As well as offering exegetical analysis of Nguyen’s own work, the research examines a range of themes including institutional research culture and the politics of research ethics therein; archival art and activism; the act of translation, migration, Australian settler-colonialism, and Indigenous land acknowledgements; cross-generational experiences of postwar Vietnamese diaspora; and the legacies of Vietnamese feminist poetry, including poetry by the artist’s mother herself, Nguyen Thi Kim Dung. The book features a foreword by Bundjalung, Kamilaroi, and MuruWarri artist and educator, Professor Brian Martin.
One of the book’s central ideas is that of chó bò. Nguyen writes: “chó bò is the approximate Vietnamese homonym for trouble. Literally translated, chó bò is a dog~cow or dog~crawl. Either way, these linguistic slips produce an absurdist assemblage, a troubling word play when spoken. As we try to pronounce the word trou~ble, we throw the dog among the cows, forcing it to crawl on its belly. Chó bò is a common joke for many Vietnamese people living in English-speaking countries. Often perceived by others as troubling and troublesome, we carry the linguistic and political means to make big epistemic trouble. Twisting our tongues to mimic the normative structures around us, our informal acts of translation, imperfect speech, and language brokering can metaphorically articulate the troubles surrounding us, including the most troubling parts of the Vietnamese diaspora itself.”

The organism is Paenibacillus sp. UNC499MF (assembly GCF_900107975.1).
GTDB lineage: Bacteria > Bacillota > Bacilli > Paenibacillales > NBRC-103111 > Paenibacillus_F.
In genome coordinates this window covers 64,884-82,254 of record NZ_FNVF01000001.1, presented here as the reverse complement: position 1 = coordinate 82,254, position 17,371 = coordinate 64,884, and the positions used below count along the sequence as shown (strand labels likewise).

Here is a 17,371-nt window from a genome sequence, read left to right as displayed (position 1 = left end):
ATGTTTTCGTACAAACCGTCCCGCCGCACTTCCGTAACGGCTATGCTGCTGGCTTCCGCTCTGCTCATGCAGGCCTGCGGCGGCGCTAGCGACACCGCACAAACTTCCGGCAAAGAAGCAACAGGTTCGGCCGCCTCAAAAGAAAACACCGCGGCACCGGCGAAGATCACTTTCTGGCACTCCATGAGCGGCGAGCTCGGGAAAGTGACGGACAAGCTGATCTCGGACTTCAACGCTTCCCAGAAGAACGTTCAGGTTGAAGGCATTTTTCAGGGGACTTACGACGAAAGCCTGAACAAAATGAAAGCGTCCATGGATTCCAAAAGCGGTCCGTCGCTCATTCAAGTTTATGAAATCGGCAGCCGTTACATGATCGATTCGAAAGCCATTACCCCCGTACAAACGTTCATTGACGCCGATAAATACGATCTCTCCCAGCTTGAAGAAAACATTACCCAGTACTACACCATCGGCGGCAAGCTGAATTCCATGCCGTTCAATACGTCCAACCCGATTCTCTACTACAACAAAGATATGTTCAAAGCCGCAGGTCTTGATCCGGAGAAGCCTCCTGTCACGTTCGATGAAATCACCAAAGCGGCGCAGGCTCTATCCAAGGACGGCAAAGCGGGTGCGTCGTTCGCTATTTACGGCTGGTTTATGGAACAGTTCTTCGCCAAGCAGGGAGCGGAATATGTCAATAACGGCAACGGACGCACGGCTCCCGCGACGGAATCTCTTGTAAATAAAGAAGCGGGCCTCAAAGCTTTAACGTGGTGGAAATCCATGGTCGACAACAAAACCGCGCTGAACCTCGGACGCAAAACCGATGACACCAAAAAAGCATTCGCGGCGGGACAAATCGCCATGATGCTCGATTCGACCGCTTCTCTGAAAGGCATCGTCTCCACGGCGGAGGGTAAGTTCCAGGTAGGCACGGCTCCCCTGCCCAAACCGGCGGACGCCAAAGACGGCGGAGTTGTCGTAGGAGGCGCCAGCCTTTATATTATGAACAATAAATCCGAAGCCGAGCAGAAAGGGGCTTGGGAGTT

Edited by Helen Hughes and Amy May Stuart, with foreword by Bundjalung, Kamilaroi, and MuruWarri artist Professor Brian Martin. Designed by Zenobia Ahmed.
336 pages, 108 × 177 mm, Softcover, BW, Edition of 400, ISBN 978-0-9945388-9-5